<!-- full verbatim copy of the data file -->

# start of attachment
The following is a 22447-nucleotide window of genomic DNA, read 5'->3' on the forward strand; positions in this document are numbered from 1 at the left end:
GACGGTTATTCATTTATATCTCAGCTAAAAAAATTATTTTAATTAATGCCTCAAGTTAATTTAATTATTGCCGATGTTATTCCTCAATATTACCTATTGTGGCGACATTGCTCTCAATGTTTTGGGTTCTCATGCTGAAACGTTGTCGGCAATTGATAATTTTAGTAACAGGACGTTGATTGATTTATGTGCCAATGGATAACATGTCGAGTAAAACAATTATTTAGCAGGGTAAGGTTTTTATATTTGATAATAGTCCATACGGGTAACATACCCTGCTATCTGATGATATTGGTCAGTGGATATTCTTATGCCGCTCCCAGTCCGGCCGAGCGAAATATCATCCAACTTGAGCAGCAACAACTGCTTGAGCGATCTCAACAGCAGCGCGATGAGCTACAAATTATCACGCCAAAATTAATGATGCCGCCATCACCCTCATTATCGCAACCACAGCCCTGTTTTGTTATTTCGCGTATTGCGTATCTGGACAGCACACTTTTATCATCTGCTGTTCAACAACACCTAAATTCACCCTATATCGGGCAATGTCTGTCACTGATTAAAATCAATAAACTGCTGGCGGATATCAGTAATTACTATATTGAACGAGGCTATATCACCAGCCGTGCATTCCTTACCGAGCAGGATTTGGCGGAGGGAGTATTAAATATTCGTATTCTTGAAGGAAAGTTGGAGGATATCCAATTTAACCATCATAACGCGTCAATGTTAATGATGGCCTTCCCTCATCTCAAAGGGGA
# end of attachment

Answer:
The following is a 22447-nucleotide window of genomic DNA, read 5'->3' on the forward strand; positions in this document are numbered from 1 at the left end:
GACGGTTATTCATTTATATCTCAGCTAAAAAAATTATTTTAATTAATGCCTCAAGTTAATTTAATTATTGCCGATGTTATTCCTCAATATTACCTATTGTGGCGACATTGCTCTCAATGTTTTGGGTTCTCATGCTGAAACGTTGTCGGCAATTGATAATTTTAGTAACAGGACGTTGATTGATTTATGTGCCAATGGATAACATGTCGAGTAAAACAATTATTTAGCAGGGTAAGGTTTTTATATTTGATAATAGTCCATACGGGTAACATACCCTGCTATCTGATGATATTGGTCAGTGGATATTCTTATGCCGCTCCCAGTCCGGCCGAGCGAAATATCATCCAACTTGAGCAGCAACAACTGCTTGAGCGATCTCAACAGCAGCGCGATGAGCTACAAATTATCACGCCAAAATTAATGATGCCGCCATCACCCTCATTATCGCAACCACAGCCCTGTTTTGTTATTTCGCGTATTGCGTATCTGGACAGCACACTTTTATCATCTGCTGTTCAACAACACCTAAATTCACCCTATATCGGGCAATGTCTGTCACTGATTAAAATCAATAAACTGCTGGCGGATATCAGTAATTACTATATTGAACGAGGCTATATCACCAGCCGTGCATTCCTTACCGAGCAGGATTTGGCGGAGGGAGTATTAAATATTCGTATTCTTGAAGGAAAGTTGGAGGATATCCAATTTAACCATCATAACGCGTCAATGTTAATGATGGCCTTCCCTCATCTCAAAGGGGA